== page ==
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Christina Saldívar had a sudden, severe headache that she initially thought was related to her period.
After she collapsed, colleagues called an ambulance and Saldivar, then 26, was told she had suffered a stroke.
Strokes are unusual in young people, but Saldivar, who is fully recovered, wants everyone to know the signs.
When Christina Saldivar went to the bathroom on a Monday morning in February 2020, she was hit with the worst headache of her life.
Saldivar, then 26, was between classes at the Virginia elementary school where she teaches music, and initially attributed the vertigo to her periods. “I’m losing a lot of blood right now,” she said thinking. “Maybe I’m just a little weak.”
But then she felt nauseous and quickly found herself in and out of consciousness on the bathroom floor. That’s when the self-proclaimed germaphobe knew something bad was going on. “I wouldn’t be on the floor of a booth,” she laughs now.
Yet when Saldivar called her colleague using her Apple watch, she simply asked the teacher to take her class to their next unit. She said she didn’t need the nurse, but changed her mind when her headache intensified and spread.
Saldivar remembers looking up at the nurse and then being in an ambulance. “I kept saying, ‘my head my head my head.'” She recalled saying she wanted her mother, a comment the tech seemed to mock. “I think she thought I was overreacting,” Saldivar said.
She later learned that she had suffered a stroke, despite a previously clean bill of health and a cigarette- and alcohol-free lifestyle. Saldivar, now a healthy mum to a four-month-old, is speaking out to raise awareness of strokes among young people and encourage everyone to recognize the signs.
Saldivar said she had to wait hours for a brain scan
Saldivar does not remember her visit to the hospital, but her family and boyfriend told her they waited hours to be seen.
Her boyfriend was so frustrated with the perceived lack of urgency that Saldivar’s mother asked him to leave the place to collect himself. “Something is seriously wrong, she was never like this,” he would say, according to family recollections.
Brain scans finally revealed he was right. “We need to have her operated immediately,” the clinicians said. She had suffered a ruptured cerebral aneurysm, resulting in a severe cerebral hemorrhage.
“My neurologist said we were lucky we moved then because if we had waited any longer I definitely wouldn’t be here,” Saldivar said.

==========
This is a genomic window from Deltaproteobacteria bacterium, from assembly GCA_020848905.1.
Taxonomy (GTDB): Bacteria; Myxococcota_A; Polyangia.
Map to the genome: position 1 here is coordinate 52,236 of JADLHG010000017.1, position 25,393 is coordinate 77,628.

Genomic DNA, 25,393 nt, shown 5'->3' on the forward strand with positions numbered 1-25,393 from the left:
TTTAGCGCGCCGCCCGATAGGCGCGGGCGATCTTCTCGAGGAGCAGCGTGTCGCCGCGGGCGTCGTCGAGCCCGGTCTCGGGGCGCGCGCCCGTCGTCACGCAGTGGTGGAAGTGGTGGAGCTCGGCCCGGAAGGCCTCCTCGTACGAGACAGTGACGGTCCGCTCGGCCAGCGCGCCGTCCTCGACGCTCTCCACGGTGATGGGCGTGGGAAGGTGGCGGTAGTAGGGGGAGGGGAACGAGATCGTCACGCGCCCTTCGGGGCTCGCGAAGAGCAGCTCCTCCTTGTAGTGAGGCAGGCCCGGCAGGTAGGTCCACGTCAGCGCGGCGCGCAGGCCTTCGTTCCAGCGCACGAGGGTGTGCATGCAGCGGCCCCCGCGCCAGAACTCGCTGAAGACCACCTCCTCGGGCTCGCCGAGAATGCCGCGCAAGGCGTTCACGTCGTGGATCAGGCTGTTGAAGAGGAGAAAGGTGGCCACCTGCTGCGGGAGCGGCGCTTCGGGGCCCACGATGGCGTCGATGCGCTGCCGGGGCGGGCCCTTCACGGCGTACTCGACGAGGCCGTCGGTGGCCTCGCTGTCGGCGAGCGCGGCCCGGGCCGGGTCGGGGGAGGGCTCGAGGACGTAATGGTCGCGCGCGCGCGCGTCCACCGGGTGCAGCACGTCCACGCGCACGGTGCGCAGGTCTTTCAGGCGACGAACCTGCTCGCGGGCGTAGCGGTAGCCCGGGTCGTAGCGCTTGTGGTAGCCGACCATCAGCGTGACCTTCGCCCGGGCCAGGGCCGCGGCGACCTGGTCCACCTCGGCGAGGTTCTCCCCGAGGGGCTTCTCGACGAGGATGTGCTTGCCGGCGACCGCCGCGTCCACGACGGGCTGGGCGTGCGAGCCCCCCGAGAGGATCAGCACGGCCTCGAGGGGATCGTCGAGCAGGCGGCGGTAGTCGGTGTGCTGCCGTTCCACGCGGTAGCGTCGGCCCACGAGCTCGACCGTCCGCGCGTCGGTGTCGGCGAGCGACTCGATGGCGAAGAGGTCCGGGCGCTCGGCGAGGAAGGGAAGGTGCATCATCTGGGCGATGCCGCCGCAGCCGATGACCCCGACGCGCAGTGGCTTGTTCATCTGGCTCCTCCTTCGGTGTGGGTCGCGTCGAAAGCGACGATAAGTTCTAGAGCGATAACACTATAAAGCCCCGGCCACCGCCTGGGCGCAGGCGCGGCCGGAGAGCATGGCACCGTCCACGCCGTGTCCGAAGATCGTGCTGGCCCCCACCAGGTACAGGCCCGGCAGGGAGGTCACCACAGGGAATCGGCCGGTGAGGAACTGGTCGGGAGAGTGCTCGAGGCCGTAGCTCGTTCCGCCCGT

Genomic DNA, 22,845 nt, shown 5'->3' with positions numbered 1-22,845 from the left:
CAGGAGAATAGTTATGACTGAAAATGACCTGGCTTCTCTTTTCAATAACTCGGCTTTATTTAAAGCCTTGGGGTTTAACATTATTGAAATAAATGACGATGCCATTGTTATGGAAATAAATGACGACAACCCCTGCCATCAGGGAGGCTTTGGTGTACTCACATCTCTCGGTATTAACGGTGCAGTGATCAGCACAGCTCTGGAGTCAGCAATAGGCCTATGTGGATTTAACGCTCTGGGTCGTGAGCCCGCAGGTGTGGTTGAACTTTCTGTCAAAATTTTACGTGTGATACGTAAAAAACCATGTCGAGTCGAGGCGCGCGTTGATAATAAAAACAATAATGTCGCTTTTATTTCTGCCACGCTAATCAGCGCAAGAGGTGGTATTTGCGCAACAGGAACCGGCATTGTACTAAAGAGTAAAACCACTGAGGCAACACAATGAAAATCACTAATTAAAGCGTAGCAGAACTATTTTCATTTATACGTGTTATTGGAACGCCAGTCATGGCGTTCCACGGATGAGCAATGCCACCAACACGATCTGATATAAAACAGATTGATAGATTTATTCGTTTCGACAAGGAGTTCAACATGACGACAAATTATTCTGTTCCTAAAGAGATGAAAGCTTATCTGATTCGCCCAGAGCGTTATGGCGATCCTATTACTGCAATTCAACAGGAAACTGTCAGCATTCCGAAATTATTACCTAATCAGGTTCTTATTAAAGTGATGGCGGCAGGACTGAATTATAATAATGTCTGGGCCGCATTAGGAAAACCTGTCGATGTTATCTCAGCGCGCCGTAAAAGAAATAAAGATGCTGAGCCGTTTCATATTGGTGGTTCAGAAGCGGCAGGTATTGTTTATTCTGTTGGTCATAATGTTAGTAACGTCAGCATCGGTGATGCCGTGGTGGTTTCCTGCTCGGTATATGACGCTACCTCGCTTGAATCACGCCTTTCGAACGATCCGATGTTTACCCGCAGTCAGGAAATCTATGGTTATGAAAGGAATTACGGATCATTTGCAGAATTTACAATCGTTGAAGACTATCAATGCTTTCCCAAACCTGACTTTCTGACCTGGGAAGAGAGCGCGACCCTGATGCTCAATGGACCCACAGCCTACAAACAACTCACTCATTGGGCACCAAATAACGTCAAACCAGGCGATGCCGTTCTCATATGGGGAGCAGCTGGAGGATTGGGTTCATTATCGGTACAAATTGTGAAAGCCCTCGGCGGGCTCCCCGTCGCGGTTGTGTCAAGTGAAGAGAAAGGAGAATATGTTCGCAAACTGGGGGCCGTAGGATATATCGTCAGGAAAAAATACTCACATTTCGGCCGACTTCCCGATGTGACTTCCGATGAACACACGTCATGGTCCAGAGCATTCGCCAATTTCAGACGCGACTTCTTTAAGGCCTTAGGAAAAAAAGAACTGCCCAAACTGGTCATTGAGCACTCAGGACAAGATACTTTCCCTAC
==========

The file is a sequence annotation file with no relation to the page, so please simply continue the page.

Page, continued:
She was treated with a coil, which stops the bleeding and can be inserted through a catheter extending from the groin to the brain. Saldivar’s grateful doctors did not need to shave her head and operate on her skull, which other patients she is in contact with have undergone. “I love my hair,” Saldivar said.
After about two weeks, she was released and considers herself lucky to have recovered quickly and completely. Many survivors of a ruptured brain aneurysm take years and numerous therapies to regain their ability to speak, walk and eat.
Saldivar got behind the wheel a few months later and returned to teaching – albeit practically at first – about a month later. She received many greeting cards from students and was celebrated at an end-of-school-year luncheon. “They were so happy to see me alive and healthy,” she said.
Strokes are unusual in young people
Only about 10% of strokes occur in people under 50, and the risk goes down the younger you are, Dr. Donald M. Lloyd-Jones, president of the American Heart Association, told Insider. .
Strokes occur when there is a disruption of blood flow to the brain, usually from a clot that has traveled to the brain or from spontaneous brain bleeding.
While some factors like race and family history of strokes are out of control, others like not smoking and managing your blood pressure, you can. Hormonal contraceptives containing estrogen, especially in smokers, may also increase the risk.
How quickly patients receive treatment affects the severity and duration of complications that follow, which can include urinary tract infections, pneumonia, paralysis, difficulty speaking and swallowing, memory loss, and even changes of personality and a propensity for blasphemy.
“Minutes matter in terms of preserving brain tissue and brain function,” Lloyd-Jones said. That’s why Saldívar wants people to know the acronym FAST — droopy face, arm weakness, slurred speech and time to call 911 — to identify stroke symptoms.
“Sharing my story will help people realize that there is no age limit and you have to know the signs,” she said. “You could save your life or someone else’s.”
Read the original Insider article
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